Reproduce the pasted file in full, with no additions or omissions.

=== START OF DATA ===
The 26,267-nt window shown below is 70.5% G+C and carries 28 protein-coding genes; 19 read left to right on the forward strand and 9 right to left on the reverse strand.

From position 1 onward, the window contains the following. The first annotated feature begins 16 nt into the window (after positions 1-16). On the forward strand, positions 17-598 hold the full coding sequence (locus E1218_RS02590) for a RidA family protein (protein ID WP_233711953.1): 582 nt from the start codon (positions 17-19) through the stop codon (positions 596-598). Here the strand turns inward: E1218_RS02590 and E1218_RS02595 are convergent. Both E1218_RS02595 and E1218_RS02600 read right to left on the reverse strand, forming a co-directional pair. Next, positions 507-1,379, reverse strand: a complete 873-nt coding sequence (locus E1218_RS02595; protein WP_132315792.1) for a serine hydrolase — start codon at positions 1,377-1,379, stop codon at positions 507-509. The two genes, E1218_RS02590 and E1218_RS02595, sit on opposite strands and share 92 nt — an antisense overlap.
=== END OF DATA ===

The 26,267-nt window shown below is 70.5% G+C and carries 28 protein-coding genes; 19 read left to right on the forward strand and 9 right to left on the reverse strand.

From position 1 onward, the window contains the following. The first annotated feature begins 16 nt into the window (after positions 1-16). On the forward strand, positions 17-598 hold the full coding sequence (locus E1218_RS02590) for a RidA family protein (protein ID WP_233711953.1): 582 nt from the start codon (positions 17-19) through the stop codon (positions 596-598). Here the strand turns inward: E1218_RS02590 and E1218_RS02595 are convergent. Both E1218_RS02595 and E1218_RS02600 read right to left on the reverse strand, forming a co-directional pair. Next, positions 507-1,379, reverse strand: a complete 873-nt coding sequence (locus E1218_RS02595; protein WP_132315792.1) for a serine hydrolase — start codon at positions 1,377-1,379, stop codon at positions 507-509. The two genes, E1218_RS02590 and E1218_RS02595, sit on opposite strands and share 92 nt — an antisense overlap.